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The hottest ticket in town

KINGSTON — The only thing missing was a camping tent.

The Stillwaters Environmental Education Center fund-raiser on Sunday night had all the makings for a perfect overnighter in the woods.

There was African drumming from the Spectrum Drummers and a three-song set by three-student band, No Relation, from Spectrum Community School. The clear night had a slight chill to it and damp ground from the weekend’s rain encouraged everyone to dress in warm jeans, fleece and boots.

The hot cocoa, cider and cookies were provided throughout the evening as neighbors of the North End sat on the floor of North Kitsap Fire & Rescue’s meeting room during the music performances. Parents danced with their children and other young ones chased each other around the room.

The final element of camping — fire — was also provided, but in a most unconventional way.

Jay Benham and three of his friends entertained the audience with their dazzling fire-eating, fire-breathing and twirling during a performance for the Stillwaters event. Benham volunteered to put on a fire show for the center after he and his wife moved to the area and started volunteering.

Members of Stillwaters decided to put on the center’s first fund-raising event in hopes of increasing the awareness of the organizations’ work and facility expansion.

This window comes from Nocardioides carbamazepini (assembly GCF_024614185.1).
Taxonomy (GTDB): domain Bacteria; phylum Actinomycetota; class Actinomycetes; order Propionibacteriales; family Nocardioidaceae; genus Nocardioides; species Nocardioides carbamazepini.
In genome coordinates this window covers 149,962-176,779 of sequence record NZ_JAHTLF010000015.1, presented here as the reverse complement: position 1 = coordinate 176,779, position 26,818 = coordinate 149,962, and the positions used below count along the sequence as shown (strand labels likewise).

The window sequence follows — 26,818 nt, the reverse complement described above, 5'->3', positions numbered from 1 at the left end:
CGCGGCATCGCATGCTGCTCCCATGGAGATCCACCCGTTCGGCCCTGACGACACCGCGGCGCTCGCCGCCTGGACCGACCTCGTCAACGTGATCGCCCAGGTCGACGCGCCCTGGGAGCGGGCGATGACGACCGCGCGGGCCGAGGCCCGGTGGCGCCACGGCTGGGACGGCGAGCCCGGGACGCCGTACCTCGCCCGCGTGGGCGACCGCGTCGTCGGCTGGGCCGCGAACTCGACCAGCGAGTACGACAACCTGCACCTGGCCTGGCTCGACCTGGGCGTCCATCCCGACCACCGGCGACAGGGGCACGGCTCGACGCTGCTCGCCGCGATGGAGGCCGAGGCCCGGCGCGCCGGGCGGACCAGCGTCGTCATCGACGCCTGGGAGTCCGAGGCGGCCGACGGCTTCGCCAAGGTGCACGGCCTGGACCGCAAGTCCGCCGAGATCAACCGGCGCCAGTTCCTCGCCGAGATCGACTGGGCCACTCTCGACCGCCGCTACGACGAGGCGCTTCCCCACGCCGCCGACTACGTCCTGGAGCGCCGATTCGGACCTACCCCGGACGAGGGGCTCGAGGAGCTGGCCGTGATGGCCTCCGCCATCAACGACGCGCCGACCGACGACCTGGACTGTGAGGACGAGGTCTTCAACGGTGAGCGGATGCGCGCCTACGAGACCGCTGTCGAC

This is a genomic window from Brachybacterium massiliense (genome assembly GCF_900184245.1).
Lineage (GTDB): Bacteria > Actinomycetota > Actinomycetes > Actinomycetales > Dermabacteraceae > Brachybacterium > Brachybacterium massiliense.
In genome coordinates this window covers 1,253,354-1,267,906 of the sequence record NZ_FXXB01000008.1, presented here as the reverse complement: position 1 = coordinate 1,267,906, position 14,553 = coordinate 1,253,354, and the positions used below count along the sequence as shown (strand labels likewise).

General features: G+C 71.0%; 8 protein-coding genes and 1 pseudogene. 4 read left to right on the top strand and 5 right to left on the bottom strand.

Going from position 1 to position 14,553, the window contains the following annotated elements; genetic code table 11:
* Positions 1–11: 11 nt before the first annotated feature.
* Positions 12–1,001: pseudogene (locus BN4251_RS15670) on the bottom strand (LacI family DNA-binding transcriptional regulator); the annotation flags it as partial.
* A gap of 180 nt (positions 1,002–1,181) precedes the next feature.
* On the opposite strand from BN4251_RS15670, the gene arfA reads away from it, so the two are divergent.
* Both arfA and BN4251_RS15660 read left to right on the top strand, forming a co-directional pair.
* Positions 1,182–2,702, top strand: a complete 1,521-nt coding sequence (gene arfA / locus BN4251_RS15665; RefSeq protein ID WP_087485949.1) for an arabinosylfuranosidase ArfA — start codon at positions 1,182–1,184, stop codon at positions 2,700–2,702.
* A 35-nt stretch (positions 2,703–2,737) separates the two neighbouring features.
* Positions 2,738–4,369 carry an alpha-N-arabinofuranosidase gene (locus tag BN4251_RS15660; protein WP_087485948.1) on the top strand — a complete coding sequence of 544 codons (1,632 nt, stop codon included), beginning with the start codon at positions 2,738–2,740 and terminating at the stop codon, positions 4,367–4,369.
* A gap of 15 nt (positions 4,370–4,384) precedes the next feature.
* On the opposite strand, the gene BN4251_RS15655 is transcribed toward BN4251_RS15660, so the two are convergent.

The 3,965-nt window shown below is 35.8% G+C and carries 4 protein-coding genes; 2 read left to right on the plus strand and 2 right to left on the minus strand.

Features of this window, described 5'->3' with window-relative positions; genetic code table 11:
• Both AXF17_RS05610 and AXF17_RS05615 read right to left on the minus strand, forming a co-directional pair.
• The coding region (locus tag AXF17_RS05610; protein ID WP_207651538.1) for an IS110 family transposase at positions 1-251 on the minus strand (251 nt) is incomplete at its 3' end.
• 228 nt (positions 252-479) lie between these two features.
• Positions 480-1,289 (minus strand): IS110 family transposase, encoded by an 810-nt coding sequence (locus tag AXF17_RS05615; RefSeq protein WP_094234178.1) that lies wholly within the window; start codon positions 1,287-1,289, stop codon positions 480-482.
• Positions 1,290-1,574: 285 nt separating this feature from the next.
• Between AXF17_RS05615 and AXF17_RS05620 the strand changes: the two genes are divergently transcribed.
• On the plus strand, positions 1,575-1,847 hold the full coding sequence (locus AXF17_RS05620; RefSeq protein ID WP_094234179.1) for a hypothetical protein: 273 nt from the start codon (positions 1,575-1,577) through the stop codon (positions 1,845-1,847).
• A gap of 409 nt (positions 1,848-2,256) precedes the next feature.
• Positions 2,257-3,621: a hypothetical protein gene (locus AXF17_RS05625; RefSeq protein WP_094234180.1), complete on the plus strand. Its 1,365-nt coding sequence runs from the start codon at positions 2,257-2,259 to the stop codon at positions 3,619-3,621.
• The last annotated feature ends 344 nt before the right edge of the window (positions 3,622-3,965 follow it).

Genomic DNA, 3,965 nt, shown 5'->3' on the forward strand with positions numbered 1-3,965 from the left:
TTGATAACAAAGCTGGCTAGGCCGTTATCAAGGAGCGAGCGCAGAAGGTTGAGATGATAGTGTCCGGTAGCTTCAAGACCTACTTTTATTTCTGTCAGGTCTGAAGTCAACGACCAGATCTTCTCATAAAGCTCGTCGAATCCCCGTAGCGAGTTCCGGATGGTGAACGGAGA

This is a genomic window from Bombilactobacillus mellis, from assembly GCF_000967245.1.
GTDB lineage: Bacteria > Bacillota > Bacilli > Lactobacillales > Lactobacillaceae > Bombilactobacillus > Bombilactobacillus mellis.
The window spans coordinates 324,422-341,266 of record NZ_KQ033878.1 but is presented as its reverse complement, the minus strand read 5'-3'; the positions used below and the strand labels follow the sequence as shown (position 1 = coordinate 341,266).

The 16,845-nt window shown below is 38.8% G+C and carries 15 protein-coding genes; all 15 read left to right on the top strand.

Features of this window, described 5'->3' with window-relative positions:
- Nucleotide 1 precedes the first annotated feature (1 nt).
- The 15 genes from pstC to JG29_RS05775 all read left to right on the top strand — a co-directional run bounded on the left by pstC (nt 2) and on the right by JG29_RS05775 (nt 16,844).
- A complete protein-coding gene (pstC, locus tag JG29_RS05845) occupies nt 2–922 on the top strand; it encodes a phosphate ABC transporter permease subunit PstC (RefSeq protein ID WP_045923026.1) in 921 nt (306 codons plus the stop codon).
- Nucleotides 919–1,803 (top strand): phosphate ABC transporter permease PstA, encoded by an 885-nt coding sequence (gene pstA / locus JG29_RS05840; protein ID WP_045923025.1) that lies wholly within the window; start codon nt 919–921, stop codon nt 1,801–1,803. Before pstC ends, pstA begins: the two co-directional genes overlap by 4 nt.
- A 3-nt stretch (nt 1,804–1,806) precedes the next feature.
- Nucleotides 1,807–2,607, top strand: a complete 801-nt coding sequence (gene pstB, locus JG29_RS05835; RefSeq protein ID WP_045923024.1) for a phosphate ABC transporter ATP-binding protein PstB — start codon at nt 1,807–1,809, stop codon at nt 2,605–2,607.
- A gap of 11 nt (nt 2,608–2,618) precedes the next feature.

“The whole idea is so beautiful,” Benham said about the center.

He gathered several friends from his now-defunct Seattle fire performance group and put on two hot shows for more than 150 people.

The first show, held in the side yard of NKF&R, gave a little hint of what was to come later that evening. Using martial arts-like equipment with wicks on the end that were doused in fuel and lit, the skilled performers twirled the blazing torches around their bodies.

For the second show, when it was finally dark outside (“It’s no fun when it’s light out,” Benham said), the performers pulled out more fuel to impress the crowds and even exhaled large orange and red balls of fire from their mouth or “ate” the bright flames.

Benham was inspired to become involved with the flammable stuff after seeing a show several years ago. He said he liked the idea of manipulating fire, “because it’s such an uncontrollable element.”

In addition to swinging the flames of fire in all ways and directions, Benham said he loves performing to music and appreciated the accompaniment of drumming by the Spectrum Drummers during the performances. Typically, he said he likes to use tribal and African drumming, Australian Aboriginal music and sometimes even electronica, but it can be done to pretty much anything.

The turnout for the center’s fund-raiser was quite a success in the eye’s of Stillwaters’ Program Director Joleen Palmer.

“I think it’s very energetic,” Palmer remarked.

“We appreciate the spirit of the community participation in the event. It’s fun to have the young people here performing and the fire performers are quite exhilarating.”

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